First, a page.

Before doing this shoot I was nervous. I had never shot nude before. I have always had a negative view of my breasts and I did not know if I’d like seeing them on camera.
During the shoot it felt strange to be concentrating on my flaws, my tummy rolls, varicose veins, bumpy skin, scars, double chin... As it went on, it became freeing. I felt empowered. I am beautiful, every single inch of me is beautiful.
I was quite scared to look at the images and my first gut reaction to my tummy rolls was displeasure. But, as I looked more closely I saw the beauty in the folds and creases of my skin. This is what makes me, me.
Logically, I know that there is nothing wrong with being bigger or having fat, but seeing yourself and accepting that is a much more challenging prospect. One that I am glad to say I have taken on, full steam. It’s not an instant fix, but I know I love my body far more than ever before, and, luckily, love is exponential.
Letting my breasts be seen by the world is quite a daunting thing. I have been brought up, like so many, to know not to show your breasts as it could “ruin you career” or “guys will think of you as a slut”. I have
always thought this illogical, and hated that men are allowed to be shirtless in public and women aren’t. And yet, even as I now have an opportunity, I bare my breasts and I am terrified. Years of social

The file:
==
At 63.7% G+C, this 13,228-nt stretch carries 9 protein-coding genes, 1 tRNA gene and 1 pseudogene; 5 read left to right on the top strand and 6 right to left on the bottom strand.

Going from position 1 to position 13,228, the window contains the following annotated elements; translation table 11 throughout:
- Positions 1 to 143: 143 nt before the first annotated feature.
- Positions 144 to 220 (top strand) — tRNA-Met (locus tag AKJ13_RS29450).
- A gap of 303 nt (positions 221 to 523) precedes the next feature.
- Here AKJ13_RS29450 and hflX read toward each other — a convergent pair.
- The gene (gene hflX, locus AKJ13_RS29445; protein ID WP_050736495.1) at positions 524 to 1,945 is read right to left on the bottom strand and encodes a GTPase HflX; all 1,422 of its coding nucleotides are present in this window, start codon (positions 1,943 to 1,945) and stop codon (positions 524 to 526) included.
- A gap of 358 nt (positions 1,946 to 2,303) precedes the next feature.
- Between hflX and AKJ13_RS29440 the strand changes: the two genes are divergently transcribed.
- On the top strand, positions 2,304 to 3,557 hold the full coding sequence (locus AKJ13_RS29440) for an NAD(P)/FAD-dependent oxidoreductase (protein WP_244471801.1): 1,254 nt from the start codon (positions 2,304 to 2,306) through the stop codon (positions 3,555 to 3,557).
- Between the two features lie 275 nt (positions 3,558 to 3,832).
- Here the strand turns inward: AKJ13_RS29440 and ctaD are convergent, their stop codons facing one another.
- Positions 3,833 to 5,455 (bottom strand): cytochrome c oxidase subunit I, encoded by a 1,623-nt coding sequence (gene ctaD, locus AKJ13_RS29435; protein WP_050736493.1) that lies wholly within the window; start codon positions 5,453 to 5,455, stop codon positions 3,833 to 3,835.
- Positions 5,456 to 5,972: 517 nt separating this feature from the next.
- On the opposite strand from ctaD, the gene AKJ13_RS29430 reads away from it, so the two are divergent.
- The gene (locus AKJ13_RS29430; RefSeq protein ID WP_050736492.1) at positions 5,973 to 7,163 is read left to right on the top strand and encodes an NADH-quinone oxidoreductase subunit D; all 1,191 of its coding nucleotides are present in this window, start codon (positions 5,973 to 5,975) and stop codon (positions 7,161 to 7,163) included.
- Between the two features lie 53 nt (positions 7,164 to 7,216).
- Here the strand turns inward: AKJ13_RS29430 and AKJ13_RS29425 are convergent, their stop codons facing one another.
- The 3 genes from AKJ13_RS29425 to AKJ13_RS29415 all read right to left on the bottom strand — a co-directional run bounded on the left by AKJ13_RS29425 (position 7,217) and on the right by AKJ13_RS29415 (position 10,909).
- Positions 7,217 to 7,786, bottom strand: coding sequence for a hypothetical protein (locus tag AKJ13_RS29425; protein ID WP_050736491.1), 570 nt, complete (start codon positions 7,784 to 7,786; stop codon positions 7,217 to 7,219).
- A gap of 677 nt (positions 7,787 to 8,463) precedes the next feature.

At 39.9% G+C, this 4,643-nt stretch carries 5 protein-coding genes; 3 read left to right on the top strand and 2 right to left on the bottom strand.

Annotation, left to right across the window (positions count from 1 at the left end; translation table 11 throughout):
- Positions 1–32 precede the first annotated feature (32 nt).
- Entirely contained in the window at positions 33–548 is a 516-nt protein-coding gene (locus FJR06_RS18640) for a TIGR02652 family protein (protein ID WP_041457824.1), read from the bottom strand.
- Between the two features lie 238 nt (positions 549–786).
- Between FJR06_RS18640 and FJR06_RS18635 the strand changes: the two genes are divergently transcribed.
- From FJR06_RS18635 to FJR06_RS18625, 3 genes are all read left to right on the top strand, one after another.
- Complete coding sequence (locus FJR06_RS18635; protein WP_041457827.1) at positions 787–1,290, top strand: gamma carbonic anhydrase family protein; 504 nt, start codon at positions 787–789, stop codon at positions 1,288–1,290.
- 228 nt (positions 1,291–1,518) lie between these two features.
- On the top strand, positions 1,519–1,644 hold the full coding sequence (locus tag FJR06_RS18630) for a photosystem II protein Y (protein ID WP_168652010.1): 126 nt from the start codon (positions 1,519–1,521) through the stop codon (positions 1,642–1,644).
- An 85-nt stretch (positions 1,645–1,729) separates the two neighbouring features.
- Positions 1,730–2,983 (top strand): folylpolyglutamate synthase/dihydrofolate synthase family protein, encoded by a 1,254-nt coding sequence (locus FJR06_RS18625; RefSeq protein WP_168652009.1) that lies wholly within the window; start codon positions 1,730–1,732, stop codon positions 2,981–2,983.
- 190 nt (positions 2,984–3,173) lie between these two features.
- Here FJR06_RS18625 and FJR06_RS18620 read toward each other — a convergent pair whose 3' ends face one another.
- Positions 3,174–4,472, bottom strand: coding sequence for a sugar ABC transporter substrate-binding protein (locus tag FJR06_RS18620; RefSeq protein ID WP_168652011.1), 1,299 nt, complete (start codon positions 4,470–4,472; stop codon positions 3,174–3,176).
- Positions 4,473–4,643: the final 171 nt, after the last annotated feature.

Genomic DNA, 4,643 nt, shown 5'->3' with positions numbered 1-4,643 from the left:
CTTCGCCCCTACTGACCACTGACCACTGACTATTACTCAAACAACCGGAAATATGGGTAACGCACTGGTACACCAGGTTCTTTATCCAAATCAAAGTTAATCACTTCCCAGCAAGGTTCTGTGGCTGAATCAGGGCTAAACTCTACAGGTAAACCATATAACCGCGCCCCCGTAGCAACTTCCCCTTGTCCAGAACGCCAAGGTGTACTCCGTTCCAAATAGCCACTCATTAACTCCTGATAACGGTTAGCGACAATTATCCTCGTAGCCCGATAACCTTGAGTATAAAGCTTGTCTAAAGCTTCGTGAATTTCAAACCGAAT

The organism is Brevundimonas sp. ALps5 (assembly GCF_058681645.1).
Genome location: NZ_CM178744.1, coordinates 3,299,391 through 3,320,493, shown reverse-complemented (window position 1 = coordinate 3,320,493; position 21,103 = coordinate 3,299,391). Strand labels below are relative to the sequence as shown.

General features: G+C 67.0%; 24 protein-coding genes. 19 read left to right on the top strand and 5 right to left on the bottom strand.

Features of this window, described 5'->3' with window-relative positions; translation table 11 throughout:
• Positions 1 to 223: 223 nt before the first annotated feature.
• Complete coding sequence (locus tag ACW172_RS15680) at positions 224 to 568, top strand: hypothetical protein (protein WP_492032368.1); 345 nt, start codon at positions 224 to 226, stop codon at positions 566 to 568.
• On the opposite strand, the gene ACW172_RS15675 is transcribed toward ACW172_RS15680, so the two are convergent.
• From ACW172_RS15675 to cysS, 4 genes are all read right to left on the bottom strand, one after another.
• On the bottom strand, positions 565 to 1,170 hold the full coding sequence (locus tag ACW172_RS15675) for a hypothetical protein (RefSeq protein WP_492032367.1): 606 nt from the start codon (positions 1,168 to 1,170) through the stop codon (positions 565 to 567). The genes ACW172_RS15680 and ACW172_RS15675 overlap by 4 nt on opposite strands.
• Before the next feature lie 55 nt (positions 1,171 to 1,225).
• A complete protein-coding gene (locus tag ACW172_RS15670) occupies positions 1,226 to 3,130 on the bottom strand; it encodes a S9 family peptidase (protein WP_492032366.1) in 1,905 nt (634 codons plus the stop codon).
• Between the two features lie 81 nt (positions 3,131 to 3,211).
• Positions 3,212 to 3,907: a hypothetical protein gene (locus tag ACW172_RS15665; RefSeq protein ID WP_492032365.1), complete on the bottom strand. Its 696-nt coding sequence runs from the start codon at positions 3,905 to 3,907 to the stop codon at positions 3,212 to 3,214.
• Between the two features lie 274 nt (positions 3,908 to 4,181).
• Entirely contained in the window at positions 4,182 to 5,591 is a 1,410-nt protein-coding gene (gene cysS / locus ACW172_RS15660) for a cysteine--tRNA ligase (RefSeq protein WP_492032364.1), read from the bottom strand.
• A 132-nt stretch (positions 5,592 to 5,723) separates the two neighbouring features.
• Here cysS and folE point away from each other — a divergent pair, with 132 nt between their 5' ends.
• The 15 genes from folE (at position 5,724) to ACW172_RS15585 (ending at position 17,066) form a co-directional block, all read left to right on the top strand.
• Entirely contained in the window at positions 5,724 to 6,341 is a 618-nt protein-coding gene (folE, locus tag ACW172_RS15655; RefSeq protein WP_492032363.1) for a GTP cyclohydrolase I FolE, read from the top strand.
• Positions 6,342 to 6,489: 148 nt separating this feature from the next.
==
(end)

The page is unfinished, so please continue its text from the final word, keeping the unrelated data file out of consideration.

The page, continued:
conditioning has me mentally trapped, thinking, “I can't do this.” Well, I can.
As a model having an angular face is very important. We have all heard about the perfect cheekbones and jawlines. So much of this is achieved with posing your face and neck in specific ways. I have always naturally had a bit of a double chin, no matter how much I weigh, it is there at the wrong angles. I constantly have to work when modeling to lose or remove it. This has led to me hating my chin. I saw this as an opportunity to combat that hatred, and see my chin in all its “double glory”. A few hundred years ago a fuller face was seen as the ideal in beauty.
These shots do not show how I look every minute of every day, no photo does. What it shows is a side of me that until now I have tried to keep hidden.